Lake Malawi, a photographer's paradise that won't break the bank

"If you want an affordable break in Africa, I don’t believe you can do better than this."

The roads are pretty bad, festooned with goats, children, bicycles and wild drivers, not to mention potholes, but you find you don’t care. The people are tolerant and friendly, and crime is minimal for Africa. 

Lake Malawi, one of the biggest lakes in the world, has the world’s highest population of African fish eagles, plus an unrivalled thousand species of fish. Then there are the comfortable lodges on the water’s edge, which charge peanuts for full board including sunset cruises on the lake with copious free gin and tonics.

We stayed at Norman Carr Cottage Chikulu for four nights and had four more at the original Norman Carr Cottage, a lodge on the water near Monkey Bay, about three hours north-east of the capital, Lilongwe, where a flight from Johannesburg lands every day about lunchtime.

Our flight coincided with two other international arrivals, and the arrivals hall was not the best place to be after an all-night flight from Perth and five hours in the airport before the two-hour connecting flight to Malawi.

I learnt the hard way to get my visa online next time after two hours in a queue. After three hours to Monkey Bay by car, we arrived in time for drinks and dinner, and an early night.

I woke at first light to the call of the eagles and monkeys playing silly buggers in the wild fig tree next to my room. The lake was calm and clear in the windless dawn, with one or two local fishermen heading out in their dugouts while others were coming in after a night on the water.

Eagles were already circling in the sky, calling in that evocative, unforgettable cry that some say is the voice of Africa. Peace and beauty everywhere I looked.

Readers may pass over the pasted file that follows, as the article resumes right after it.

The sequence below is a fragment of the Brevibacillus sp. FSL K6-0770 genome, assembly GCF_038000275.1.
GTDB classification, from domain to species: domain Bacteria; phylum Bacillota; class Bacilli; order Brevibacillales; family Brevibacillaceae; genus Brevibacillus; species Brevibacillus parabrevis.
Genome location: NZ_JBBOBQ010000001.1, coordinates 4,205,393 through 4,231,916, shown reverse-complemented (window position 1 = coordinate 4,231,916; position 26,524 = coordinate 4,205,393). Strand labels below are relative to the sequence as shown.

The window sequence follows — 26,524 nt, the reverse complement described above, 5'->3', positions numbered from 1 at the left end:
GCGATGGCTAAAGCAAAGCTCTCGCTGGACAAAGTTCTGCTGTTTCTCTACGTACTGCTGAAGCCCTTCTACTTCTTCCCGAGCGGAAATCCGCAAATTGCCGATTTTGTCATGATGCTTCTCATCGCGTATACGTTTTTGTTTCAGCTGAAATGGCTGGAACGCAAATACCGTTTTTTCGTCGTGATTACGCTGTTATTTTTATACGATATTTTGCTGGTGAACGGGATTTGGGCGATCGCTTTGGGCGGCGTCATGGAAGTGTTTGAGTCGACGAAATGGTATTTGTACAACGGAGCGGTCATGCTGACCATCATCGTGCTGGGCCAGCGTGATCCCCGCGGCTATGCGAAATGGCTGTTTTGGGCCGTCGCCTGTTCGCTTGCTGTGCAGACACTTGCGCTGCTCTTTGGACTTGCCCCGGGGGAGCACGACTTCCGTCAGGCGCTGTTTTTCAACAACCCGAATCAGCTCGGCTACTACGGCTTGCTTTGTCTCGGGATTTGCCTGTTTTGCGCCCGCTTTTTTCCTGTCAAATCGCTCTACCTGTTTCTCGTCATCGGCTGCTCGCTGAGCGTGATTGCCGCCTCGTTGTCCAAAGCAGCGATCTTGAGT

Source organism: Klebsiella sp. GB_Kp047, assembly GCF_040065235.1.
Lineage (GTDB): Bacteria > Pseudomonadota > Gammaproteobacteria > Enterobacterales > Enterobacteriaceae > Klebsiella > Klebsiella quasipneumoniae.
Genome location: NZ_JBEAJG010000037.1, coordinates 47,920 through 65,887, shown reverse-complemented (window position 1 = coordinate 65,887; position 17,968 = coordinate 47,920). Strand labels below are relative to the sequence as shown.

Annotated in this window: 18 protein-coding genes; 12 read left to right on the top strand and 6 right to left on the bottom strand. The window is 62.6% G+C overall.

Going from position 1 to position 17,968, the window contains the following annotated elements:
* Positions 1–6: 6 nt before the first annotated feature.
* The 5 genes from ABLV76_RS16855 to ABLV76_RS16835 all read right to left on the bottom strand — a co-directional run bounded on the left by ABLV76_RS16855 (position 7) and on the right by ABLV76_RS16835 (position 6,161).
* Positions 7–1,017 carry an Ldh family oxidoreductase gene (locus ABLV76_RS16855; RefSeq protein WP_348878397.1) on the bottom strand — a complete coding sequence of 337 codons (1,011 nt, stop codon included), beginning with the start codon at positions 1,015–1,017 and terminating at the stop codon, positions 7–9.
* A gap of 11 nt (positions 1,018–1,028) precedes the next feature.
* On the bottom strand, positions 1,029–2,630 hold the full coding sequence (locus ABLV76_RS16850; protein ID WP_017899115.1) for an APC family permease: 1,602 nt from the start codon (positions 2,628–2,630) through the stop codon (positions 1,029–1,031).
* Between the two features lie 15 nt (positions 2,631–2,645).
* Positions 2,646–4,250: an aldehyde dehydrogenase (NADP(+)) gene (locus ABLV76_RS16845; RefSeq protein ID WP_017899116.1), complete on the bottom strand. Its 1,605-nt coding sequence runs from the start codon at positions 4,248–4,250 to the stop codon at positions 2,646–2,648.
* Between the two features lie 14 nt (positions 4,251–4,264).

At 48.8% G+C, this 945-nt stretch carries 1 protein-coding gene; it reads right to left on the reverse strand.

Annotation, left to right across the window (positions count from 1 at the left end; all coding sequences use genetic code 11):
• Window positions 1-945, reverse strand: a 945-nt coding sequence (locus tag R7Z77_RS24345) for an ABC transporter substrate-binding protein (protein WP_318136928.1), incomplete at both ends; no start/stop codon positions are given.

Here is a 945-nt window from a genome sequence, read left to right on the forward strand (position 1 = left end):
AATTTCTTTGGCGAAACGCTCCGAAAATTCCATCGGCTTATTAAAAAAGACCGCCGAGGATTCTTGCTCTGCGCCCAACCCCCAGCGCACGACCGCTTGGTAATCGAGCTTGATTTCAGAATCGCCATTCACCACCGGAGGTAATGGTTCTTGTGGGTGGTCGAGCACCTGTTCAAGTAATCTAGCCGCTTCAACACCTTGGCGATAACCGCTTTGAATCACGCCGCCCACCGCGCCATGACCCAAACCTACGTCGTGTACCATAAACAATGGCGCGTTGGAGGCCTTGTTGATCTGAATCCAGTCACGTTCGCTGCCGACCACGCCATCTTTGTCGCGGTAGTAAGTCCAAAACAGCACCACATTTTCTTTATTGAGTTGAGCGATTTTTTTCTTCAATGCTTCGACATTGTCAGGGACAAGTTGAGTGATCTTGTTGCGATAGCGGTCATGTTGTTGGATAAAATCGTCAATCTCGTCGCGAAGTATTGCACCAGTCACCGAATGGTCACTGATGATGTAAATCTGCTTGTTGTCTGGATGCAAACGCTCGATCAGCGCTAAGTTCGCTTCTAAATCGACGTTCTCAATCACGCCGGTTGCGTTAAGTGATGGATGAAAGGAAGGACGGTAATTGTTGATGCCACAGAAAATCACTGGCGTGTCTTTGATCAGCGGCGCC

After breakfast, I took one of the kayaks out on to the lake and paddled towards the cliffs where the eagles roost during the day. The lodge guide and eagle expert, Philemon Stevens, told us there are seven pairs that live on the cliffs along the Monkey Bay stretch of water, and he knows them all. 

He takes guests out every day on the catamaran to watch and photograph the eagles as they swoop down out of the trees at his call to pick up fish he throws for them. They are fast and magnificent, and trying to get the perfect shot is endlessly challenging. Philemon knows where they nest, which have juveniles and which don’t, which ones don’t respond to his call and which ones always do. 

Like all the staff, he is friendly, helpful and full of smiles, and would do anything to help us get the shots we wanted.

Across the lake at Chikulu, a resident pair of fish eagles occupy one of the massive old boabs next to the main building, and the grassland surrounding the lodge is rich with birds of all kinds. 

Host Lynn Rowlett Stevenson, a birder from way back, is endlessly enthusiastic and up for guided walks.

I left Malawi after eight days, regretting that I had to go. I’m now planning next year’s trip — by then, the road to Chikulu will have been tarred, slashing the travel time. If you love birds and want an affordable break in Africa, I don’t believe you can do better than this.


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